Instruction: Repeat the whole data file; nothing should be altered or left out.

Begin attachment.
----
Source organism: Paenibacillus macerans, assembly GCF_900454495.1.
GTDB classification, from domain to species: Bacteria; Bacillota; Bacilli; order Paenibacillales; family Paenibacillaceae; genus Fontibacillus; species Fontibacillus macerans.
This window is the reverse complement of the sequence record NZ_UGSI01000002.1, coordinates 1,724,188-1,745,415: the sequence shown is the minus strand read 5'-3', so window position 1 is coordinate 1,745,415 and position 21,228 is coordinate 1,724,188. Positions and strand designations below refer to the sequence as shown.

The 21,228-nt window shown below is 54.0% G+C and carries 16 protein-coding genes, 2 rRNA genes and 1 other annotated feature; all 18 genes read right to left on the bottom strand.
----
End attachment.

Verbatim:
Source organism: Paenibacillus macerans, assembly GCF_900454495.1.
GTDB classification, from domain to species: Bacteria; Bacillota; Bacilli; order Paenibacillales; family Paenibacillaceae; genus Fontibacillus; species Fontibacillus macerans.
This window is the reverse complement of the sequence record NZ_UGSI01000002.1, coordinates 1,724,188-1,745,415: the sequence shown is the minus strand read 5'-3', so window position 1 is coordinate 1,745,415 and position 21,228 is coordinate 1,724,188. Positions and strand designations below refer to the sequence as shown.

The 21,228-nt window shown below is 54.0% G+C and carries 16 protein-coding genes, 2 rRNA genes and 1 other annotated feature; all 18 genes read right to left on the bottom strand.